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<nettime> social media & political activism redux
allan siegel on Sat, 1 Nov 2014 14:18:01 +0100 (CET)

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<nettime> social media & political activism redux


The recent massive public demonstrations in Budapest against a repressive internet tax, amongst other issues, raises once again questions of the role of social media (and Facebook in particular) as mobilising vehicles for social protest and political activism. As Alice Neerson writes in Open Democracy, "social media facilitate differing degrees of involvement in political action. By lowering the barriers to activism, they make it possible for more people to take small steps as part of a larger movement. When expressed through social media in much larger numbers, public opinion has the potential to influence those in power and to give emotional momentum to thoseâ on the front lines of a struggle.â (Sept. 29) The Budapest demonstrations offer, yet again, some indication of the validity of this observation; it has become facile to forget or dismiss the fact that social media (Facebook, Twitter, etc.) are precisely that: social media. Social media are both a reflection of and channel for the flow of collective, often invisible, realities. Not to dismiss or minimize the nefarious and intrusive qualities that are intrinsic to the most ubiquitous brands of social media, it becomes simplistic (and reductionist) to put aside the manner in which these tools are wielded as factors in political activism. In this context, social media has the capacity, to mobilize public opinion particularly in situations where more formal political institutions have lost touch with or are incapable of responding to latent forms of public discontent and specific political grievances. A very basic survey of recent examples of political activism will illustrate how lethargic (and far too easily corruptible) established political parties are when it comes to comprehending and supporting the issues that ignite and propel social action.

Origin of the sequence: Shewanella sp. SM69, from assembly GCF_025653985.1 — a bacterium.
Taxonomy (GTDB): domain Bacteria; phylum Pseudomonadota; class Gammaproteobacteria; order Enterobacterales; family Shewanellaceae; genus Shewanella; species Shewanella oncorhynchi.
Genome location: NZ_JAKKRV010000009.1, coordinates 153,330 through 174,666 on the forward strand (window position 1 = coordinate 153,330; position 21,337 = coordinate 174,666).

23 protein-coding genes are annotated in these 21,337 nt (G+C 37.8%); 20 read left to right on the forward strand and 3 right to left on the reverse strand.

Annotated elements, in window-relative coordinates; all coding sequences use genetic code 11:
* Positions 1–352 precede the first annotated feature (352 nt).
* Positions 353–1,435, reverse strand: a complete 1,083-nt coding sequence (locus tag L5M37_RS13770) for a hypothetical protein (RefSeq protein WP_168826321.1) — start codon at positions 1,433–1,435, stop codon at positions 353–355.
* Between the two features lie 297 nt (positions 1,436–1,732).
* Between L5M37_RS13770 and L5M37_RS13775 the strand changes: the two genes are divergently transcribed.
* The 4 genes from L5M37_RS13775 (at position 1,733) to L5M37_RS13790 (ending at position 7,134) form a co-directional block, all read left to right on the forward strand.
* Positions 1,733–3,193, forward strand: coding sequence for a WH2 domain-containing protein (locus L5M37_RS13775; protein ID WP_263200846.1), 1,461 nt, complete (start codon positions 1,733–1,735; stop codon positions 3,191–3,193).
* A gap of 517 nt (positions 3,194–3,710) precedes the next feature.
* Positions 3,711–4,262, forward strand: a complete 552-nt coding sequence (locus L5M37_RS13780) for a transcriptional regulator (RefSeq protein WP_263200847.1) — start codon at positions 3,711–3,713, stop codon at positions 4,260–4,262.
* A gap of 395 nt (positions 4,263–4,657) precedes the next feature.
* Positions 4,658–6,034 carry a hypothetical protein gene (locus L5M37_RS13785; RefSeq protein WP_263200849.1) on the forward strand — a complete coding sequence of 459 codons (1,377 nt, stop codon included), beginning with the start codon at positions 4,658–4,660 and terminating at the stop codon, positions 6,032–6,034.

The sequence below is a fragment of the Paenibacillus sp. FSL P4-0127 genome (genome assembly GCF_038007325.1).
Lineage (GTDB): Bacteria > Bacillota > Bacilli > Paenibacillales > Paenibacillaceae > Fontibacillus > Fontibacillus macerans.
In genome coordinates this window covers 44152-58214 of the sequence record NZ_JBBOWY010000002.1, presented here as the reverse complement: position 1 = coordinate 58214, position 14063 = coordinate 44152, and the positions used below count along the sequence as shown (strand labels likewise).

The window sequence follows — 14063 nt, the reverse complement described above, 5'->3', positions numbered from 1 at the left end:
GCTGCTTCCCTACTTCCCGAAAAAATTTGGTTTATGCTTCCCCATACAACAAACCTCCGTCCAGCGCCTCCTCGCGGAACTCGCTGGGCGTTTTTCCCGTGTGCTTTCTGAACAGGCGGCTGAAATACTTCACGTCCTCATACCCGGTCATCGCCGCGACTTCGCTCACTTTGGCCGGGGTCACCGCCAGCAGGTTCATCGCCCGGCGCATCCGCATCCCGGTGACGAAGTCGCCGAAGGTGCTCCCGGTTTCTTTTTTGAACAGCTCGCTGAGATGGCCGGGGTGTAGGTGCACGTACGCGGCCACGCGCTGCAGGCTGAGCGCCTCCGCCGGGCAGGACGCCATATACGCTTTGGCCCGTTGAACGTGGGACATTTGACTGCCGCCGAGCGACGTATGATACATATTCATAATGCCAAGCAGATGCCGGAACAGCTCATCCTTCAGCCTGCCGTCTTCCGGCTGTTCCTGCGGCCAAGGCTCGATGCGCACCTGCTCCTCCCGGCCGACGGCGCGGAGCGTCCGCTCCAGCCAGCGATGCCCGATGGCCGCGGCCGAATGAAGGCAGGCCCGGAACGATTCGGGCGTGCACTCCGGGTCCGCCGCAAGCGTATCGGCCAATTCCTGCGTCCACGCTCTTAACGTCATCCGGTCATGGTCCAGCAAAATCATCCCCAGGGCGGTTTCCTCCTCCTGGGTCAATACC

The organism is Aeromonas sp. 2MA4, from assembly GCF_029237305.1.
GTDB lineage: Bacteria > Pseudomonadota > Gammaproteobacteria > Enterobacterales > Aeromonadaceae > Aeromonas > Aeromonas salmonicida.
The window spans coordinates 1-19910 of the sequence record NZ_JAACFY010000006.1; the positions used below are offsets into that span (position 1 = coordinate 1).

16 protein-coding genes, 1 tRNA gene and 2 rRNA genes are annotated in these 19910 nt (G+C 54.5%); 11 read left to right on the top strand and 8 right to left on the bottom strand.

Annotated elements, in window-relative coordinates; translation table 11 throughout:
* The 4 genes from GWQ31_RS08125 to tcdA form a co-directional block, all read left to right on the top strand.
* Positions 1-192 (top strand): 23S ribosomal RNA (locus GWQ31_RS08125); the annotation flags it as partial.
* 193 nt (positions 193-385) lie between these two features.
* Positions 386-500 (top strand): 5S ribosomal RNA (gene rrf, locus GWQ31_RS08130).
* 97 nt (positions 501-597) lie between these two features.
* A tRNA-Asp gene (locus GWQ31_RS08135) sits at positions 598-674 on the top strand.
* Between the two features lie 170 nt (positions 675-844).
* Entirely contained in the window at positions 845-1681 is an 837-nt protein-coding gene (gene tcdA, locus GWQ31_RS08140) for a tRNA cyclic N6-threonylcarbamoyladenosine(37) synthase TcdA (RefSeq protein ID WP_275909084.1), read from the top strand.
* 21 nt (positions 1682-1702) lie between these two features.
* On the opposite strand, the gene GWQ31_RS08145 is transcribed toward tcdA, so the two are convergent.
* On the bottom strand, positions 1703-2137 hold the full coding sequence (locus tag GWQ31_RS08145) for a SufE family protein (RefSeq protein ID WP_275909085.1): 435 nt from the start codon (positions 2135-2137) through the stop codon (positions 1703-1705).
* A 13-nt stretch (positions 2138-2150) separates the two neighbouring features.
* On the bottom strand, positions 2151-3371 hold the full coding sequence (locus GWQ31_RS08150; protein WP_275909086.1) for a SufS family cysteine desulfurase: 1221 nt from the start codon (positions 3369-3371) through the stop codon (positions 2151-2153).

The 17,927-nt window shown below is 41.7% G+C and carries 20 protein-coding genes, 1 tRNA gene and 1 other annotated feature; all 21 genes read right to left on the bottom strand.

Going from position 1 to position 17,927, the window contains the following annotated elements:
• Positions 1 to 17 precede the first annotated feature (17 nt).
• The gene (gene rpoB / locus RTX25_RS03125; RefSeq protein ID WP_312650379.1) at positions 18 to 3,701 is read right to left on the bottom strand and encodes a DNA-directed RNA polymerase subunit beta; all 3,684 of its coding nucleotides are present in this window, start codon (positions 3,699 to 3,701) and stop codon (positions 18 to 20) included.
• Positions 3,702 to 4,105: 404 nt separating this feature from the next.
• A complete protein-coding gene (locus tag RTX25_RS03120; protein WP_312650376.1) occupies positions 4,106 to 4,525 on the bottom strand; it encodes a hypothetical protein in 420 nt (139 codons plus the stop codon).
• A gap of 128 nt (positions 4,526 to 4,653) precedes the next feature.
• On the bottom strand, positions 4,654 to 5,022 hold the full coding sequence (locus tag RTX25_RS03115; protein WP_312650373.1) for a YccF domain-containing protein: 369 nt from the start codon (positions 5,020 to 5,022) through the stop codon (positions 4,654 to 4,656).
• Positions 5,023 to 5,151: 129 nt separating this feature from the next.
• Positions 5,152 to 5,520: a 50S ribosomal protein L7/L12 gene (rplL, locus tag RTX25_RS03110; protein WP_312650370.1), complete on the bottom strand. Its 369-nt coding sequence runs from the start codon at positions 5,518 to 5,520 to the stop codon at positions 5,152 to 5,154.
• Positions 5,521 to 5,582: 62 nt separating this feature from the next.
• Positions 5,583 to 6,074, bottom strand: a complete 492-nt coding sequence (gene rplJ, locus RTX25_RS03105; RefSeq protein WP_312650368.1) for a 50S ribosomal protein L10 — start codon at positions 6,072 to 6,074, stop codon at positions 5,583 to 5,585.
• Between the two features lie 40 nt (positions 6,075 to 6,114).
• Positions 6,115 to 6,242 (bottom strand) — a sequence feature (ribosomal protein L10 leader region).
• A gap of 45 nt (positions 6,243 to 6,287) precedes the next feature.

Social medias are neither the primary nor secondary (categorization is inappropriate) factors in political movements; what they can do is make visible the concerns of people inhabiting diverse social spaces as well as the objectives of political discourses that are simultaneously taking place below the radar of neo-liberal elites and their governmental watchdogs (at least temporarily). In this sense, as instruments for rapid forms of communication and as a means for organizing collective actions, they can be utilized (as has been amply demonstrated) to push back against the creeping authoritarianism invading the fragile democracies of the Western world; just as they have been used to foment and activate change in other parts of the world.

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